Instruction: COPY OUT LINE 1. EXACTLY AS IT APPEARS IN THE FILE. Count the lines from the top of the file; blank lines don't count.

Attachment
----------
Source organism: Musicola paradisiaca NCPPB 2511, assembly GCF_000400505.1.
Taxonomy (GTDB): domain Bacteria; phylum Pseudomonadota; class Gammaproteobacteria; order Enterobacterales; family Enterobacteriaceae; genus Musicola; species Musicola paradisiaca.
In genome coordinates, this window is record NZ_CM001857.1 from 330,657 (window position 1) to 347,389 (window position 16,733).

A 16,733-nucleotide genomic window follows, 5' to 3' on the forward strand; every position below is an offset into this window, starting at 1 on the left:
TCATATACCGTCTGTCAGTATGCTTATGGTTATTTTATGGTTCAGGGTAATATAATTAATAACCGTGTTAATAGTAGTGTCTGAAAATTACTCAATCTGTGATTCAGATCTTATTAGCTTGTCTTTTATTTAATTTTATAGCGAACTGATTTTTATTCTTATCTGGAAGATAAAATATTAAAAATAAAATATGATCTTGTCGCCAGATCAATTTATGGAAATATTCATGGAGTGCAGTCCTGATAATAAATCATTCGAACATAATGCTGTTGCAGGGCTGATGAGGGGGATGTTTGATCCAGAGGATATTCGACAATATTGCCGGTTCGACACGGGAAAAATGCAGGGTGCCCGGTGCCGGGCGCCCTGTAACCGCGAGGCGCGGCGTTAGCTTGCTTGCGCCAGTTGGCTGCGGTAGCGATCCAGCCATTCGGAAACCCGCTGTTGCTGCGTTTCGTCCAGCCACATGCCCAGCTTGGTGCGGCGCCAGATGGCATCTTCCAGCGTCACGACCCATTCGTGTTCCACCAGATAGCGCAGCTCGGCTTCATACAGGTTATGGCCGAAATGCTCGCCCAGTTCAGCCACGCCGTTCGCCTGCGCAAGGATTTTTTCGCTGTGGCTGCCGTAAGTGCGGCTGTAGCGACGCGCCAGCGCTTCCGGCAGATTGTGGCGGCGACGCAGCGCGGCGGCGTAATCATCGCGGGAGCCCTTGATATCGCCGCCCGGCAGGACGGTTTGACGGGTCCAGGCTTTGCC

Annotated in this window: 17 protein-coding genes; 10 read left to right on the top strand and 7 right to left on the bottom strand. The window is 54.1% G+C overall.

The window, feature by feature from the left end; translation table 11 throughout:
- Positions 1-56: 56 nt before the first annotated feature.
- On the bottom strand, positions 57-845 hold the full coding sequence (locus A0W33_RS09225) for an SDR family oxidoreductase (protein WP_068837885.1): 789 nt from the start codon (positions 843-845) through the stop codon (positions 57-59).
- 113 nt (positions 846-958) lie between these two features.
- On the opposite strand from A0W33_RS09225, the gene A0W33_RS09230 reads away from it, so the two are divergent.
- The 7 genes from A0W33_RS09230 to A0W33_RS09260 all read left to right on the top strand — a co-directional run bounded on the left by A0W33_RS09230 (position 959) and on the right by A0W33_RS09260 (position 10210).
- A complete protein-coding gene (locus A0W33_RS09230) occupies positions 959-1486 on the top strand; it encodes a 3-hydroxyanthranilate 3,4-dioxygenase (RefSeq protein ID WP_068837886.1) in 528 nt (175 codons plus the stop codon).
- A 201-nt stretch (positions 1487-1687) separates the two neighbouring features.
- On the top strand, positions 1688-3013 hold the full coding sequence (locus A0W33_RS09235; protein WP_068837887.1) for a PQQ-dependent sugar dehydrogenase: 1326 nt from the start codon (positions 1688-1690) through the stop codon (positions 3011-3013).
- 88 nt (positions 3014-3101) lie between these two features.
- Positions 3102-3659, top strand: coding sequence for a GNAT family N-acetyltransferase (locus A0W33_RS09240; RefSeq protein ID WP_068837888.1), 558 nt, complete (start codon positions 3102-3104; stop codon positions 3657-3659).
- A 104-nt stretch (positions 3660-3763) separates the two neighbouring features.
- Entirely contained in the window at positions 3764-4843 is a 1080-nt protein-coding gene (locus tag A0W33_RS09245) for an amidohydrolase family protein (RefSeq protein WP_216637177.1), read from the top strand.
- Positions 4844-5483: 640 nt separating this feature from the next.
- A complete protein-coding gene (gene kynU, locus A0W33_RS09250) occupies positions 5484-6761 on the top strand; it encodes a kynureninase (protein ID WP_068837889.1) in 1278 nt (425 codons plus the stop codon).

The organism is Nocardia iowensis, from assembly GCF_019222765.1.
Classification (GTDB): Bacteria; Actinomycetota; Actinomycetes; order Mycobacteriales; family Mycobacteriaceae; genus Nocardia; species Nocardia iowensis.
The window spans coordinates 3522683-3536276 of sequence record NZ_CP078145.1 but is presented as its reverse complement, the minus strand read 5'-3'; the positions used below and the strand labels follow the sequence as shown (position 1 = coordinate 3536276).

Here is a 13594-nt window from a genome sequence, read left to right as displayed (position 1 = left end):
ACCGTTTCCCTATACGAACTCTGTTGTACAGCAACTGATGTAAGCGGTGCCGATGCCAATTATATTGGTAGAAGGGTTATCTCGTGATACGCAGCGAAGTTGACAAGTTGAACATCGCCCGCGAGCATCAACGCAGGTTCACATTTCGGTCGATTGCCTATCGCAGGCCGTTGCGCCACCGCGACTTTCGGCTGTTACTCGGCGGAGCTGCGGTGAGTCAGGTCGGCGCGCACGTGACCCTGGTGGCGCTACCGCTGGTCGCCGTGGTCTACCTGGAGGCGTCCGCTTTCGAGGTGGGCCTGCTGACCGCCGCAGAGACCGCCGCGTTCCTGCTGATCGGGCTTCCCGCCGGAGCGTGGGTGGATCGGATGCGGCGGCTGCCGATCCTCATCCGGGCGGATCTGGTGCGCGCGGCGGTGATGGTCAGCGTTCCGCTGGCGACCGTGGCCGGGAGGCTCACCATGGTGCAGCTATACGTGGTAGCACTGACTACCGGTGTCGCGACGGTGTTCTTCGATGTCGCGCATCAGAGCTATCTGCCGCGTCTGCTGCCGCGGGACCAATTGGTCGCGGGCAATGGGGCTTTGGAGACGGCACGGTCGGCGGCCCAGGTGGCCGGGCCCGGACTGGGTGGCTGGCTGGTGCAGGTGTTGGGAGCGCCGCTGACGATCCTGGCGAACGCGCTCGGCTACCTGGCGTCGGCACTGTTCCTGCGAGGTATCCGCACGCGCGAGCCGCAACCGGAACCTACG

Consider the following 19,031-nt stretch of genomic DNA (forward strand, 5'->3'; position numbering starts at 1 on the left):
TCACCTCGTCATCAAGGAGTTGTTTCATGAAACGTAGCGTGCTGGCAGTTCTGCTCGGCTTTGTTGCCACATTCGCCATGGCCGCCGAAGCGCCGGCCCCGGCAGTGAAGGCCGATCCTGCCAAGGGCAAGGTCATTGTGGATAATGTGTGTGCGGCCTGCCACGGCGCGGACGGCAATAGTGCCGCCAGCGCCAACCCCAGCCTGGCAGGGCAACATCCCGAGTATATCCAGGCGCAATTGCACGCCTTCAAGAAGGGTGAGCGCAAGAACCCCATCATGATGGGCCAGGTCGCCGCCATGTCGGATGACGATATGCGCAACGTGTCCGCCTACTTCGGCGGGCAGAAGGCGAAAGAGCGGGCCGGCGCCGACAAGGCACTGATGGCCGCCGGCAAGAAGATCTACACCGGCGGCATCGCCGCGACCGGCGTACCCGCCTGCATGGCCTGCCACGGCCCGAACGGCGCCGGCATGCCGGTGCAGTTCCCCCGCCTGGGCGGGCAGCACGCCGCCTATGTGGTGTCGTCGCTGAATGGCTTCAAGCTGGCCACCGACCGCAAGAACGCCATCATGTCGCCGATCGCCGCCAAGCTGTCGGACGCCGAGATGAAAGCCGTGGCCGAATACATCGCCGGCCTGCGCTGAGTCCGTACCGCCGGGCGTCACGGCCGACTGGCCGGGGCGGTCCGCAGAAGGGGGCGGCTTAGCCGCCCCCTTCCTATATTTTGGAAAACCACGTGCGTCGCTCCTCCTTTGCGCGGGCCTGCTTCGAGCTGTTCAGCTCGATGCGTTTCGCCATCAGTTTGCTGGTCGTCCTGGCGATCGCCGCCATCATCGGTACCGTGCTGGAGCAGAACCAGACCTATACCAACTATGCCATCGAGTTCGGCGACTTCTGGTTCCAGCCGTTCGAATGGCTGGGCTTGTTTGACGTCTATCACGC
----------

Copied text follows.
Source organism: Musicola paradisiaca NCPPB 2511, assembly GCF_000400505.1.